Kris Commons the main man as Hibs escape from the Rock

Hibernian went from Friday night lights to Saturday afternoon shivers '“ a condition brought on by a cold, exposed ground and the trepidation of encountering a plucky little team who'd tripped them up in the past.
On-loan Kris Commons, at the heart of everything Hibs did, fires a shot at goal in the victory over Dumbarton. 
Picture: Rob Casey/SNSOn-loan Kris Commons, at the heart of everything Hibs did, fires a shot at goal in the victory over Dumbarton. 
Picture: Rob Casey/SNS
On-loan Kris Commons, at the heart of everything Hibs did, fires a shot at goal in the victory over Dumbarton. Picture: Rob Casey/SNS

There was no point in Neil Lennon’s team beating nearest rivals Dundee United one week in front of big, full stands and the TV cameras if they were going to flop against doughty, dogged Dumbarton at their one-sided ground.

In the end – just – they didn’t. Kris Commons scored the decisive goal and a spirited Sons revival just came up short. After his team moved six points clear at the top of the Championship, Lennon admitted: “That was a big, big win. I knew this was going to be difficult, Dumbarton are a team on the up. They had a real good go and these are the kind of games you just have to see out.”

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Last season, the Sons had a 100 per cent record against Hibs in the shadow of the Rock. This term Steve Aitken’s team have shown they’ve lost none of their peskiness, beating Dundee United and Falkirk to win their boss manager of the month and solidify their position as Scotland’s highest-placed part-time outfit.

Yesterday was due to be Commons’ last game as an emergency-loan Hibee. The spartan surroundings of the Cheaper Insurance Direct Stadium were possibly not where he imagined his career panning out at the start of 2017 and he was clattered in the back within the first ten seconds. His second touch sent Martin Boyle on his way but the bumpy surface – or poor control – brought the break to an end. Commons’ third involvement was a rueful glance backwards following an overhit through-ball.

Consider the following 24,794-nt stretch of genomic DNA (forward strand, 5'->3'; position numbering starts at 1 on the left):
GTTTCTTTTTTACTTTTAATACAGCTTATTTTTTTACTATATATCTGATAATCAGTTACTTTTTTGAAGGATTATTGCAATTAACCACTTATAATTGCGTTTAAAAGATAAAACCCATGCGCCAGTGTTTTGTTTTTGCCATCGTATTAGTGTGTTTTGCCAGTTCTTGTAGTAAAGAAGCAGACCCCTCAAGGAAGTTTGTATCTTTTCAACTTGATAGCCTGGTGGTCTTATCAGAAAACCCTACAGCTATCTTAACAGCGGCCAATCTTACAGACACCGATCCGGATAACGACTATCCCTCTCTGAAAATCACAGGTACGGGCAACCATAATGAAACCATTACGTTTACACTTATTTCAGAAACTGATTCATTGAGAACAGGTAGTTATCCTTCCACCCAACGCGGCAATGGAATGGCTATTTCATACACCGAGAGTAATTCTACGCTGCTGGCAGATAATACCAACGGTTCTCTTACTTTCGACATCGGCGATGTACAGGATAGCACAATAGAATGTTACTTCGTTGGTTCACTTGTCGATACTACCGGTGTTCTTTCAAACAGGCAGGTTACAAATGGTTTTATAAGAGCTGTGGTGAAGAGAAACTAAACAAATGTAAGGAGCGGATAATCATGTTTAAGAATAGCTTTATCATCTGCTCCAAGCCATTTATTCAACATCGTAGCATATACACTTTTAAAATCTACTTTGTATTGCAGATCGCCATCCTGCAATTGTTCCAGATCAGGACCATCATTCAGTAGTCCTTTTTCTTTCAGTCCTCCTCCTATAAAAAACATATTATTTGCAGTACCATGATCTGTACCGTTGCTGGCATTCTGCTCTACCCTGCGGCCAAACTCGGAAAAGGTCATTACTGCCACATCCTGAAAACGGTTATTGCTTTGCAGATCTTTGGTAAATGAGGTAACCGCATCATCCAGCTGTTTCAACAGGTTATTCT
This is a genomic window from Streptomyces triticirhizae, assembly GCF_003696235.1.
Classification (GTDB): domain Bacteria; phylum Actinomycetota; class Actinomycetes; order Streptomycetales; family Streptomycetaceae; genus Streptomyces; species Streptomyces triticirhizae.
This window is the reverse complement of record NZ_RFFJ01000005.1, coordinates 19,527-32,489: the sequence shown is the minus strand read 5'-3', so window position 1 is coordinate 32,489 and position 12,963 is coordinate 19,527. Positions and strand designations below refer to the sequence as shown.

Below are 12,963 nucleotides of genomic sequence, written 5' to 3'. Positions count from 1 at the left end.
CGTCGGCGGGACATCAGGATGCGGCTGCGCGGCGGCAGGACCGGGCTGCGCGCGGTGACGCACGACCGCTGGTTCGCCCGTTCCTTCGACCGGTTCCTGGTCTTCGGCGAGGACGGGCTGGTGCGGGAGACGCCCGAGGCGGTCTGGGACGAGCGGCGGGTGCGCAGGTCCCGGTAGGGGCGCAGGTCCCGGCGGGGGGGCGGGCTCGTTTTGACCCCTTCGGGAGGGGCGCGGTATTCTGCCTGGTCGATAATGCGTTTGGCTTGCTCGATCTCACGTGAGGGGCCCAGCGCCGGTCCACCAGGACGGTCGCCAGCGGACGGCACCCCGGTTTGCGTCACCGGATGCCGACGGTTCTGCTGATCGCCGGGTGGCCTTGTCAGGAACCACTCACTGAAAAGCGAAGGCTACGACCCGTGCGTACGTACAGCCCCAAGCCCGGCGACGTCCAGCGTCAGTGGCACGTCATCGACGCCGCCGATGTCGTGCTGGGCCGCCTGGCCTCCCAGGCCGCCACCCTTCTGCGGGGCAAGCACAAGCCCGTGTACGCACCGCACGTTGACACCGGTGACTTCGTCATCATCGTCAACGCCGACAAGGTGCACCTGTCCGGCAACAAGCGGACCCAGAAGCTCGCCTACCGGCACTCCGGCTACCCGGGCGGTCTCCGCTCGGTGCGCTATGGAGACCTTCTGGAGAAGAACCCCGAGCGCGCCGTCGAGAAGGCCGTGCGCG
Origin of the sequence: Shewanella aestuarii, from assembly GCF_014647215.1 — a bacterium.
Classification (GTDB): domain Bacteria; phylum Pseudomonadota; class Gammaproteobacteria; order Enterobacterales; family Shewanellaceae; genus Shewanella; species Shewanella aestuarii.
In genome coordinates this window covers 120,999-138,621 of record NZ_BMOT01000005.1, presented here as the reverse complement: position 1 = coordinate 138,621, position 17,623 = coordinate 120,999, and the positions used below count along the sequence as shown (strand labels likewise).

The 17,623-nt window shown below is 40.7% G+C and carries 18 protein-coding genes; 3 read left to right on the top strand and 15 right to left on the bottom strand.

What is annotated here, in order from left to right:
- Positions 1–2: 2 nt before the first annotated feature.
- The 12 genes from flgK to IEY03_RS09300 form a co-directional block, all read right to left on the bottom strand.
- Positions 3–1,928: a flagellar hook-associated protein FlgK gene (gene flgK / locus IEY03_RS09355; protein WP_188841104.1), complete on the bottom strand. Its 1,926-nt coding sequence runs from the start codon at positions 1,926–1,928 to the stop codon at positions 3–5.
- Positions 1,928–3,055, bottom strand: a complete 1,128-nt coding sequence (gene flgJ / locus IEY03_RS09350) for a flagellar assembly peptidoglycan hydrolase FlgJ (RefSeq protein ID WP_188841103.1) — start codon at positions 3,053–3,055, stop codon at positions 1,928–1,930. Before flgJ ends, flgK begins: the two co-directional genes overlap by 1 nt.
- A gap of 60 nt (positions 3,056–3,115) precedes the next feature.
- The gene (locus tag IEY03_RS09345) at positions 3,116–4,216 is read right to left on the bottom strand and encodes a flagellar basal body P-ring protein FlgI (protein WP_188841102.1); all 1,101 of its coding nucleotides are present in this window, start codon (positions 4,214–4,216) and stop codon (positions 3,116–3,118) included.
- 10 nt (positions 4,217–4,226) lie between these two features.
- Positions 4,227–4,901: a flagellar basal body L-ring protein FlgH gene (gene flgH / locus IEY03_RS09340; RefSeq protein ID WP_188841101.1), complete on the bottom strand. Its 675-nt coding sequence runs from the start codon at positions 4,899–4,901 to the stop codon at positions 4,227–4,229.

Commons’ next involvement was an exquisite back-heel but the Sons had the first chance when Garry Fleming cleverly set up Lewis Vaughan. His effort was blocked but the home side looked bright.

Commons’ goal came after he’d made a break up the left. Not at a great lick, mind you, but he kept the move alive. The ball was shuttled to the opposite flank where Chris Humphrey’s cross was blocked, as was a delivery by David Gray, but this time the ball dropped invitingly for Commons and from 16 yards he netted sweetly with his right foot on the half-volley.

Vaughan continued to be a perky presence up front for Dumbarton, sidestepping two men and giving Robert Thomson a clear sight of goal but Gray made a captain’s tackle destined for the career DVD. The next minute Vaughan had a go himself, Ross Laidlaw saving a shot aimed at the postage stamp.

The Sons weren’t out of the game by any means but Commons was becoming its dominant presence, telling Jason Cummings exactly the kind of run he wanted the striker to make, helping out at the back after a Daniel Harvie long-throw caused anxiety, then springing Cummings with a raking pass before the linesman raised his flag.

Dundee United had complained that the Sons’ win last month had been a wind-aided freak. Aitken laughed at this, recalling that when they hosted the Tangerines earlier in the season – winning again – the grass was supposedly too long. Yesterday, the Sons were staying in touch with Hibs with neat football, though surely it wasn’t going to be too long before they introduced Christian Nade, a man who loves scoring against the Easter Road side.

Hibs’ first chance of the second half again involved Commons, Lewis Stevenson forcing a stop from Alan Martin, and a minute later another deft pass from him released Boyle, the keeper again saving.

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A second goal wouldn’t come and some slackness crept into Hibs’ play, encouraging the Sons. Vaughan had their best chance, dribbling into the box, but Laidlaw dived bravely at his feet. Then Fleming hooked over a cross which bounced off the top of the bar.

This was the cue for Nade. He had a couple of sniffs right away. Dumbarton were spirited, Hibs were slovenly and now they were taking a pummelling. Nade had the best chance, but couldn’t quite heave a leg into the right position.

Aitken believed that his team deserved a point. “To a man I thought we were outstanding,” he said. “We were up against the team who in my opinion will win the league but Neil made a lot of good comments as we were coming off the park about the way my boys played.”

Hibs hope to put this kind of excursion behind them. And they’ll be very glad, with Bonnyrigg Rose having put Dumbarton out of the Scottish Cup, that they’re not back at the Rock on Saturday.